Designers hired by the stadium authority, RTKL Associates and Mahan Rykiel Associates, have completed a study for the block that shows it would be possible to create a park at street level, with three levels of underground parking for 749 cars, at a cost of $23.1 million.
The park would be an attractive forecourt to Camden Station and a pleasant link between the Grand Hyatt and the Convention Center. It would give breathing space to any future development on the lot bounded by Pratt, Howard, Eutaw and Lombard streets, where the Holiday Inn is now. And the state would be able to pay for its construction through parking revenues. As a result, when the city seeks development proposals for the two blocks along Camden Street, the stadium authority intends to submit its park plan.
This is where city planners will have a tough choice to make. Ballrooms would benefit any hotel that owns them. But a well-designed public park is a civic amenity that would enhance the entire west side of downtown. Other than along the Inner Harbor shoreline, Baltimore has few public spaces that are active day and night. This could be one of the city's most memorable -- the local version of Centennial Olympic Park in Atlanta. It would add value to any building that faces it, including the Grand Hyatt. Given a choice between ballrooms that would obscure Camden Station or a vibrant public space, the city should support the park.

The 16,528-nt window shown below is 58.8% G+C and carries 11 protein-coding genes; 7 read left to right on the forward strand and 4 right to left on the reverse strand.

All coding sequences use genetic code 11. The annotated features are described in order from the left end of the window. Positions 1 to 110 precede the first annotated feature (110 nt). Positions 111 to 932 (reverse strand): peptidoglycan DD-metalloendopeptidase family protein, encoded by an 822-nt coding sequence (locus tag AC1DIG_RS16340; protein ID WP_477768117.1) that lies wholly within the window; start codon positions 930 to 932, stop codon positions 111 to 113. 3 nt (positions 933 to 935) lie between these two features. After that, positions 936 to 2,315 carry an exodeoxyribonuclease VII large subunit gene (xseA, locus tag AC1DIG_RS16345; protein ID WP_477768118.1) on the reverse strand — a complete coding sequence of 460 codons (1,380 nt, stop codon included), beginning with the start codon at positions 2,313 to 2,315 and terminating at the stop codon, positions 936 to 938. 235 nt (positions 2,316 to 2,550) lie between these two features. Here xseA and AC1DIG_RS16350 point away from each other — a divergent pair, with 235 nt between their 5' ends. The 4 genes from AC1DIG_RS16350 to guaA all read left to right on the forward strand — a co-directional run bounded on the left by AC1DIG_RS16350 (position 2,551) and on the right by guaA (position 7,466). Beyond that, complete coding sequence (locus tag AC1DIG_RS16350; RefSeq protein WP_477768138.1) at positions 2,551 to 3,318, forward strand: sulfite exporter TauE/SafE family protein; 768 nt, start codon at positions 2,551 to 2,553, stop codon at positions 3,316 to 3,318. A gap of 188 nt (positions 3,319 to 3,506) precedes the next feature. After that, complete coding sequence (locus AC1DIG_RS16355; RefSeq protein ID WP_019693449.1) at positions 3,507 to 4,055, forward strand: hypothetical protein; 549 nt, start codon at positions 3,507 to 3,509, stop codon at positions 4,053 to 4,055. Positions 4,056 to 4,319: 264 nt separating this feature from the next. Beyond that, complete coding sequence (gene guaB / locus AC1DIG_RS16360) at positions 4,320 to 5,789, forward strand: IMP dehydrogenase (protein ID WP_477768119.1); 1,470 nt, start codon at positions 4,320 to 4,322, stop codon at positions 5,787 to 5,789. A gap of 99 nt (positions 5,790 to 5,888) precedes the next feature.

It is no surprise that developers want to build hotels at both the Inner Harbor East and Camden Yards renewal areas. Baltimore has benefited from strong planning efforts in both locations. The hotel plans are the best testament to date of the plans' success at generating interest from serious investors.
The ungainly Wyndham hotel planned for the harbor-front shows what can happen when city planners ignore development controls established to protect the public realm. The city cannot afford to be equally lax with Camden Yards.
What: Breakfast forum on the design of the Wyndham Hotel with speakers including Stanton Eckstut, author of the Inner Harbor East master plan, and Alan Tantleff, a hotel market analyst
Where: Baltimore Hilton, Baltimore and Hanover streets
When: 7: 45 a.m. to 10 a.m. Thursday
Tickets: $10 in advance, $15 at the door
Contact: AIA Baltimore, 11 1/2 W. Chase St., Baltimore, Md. 21202; or 410-625-2585
Pub Date: 7/20/97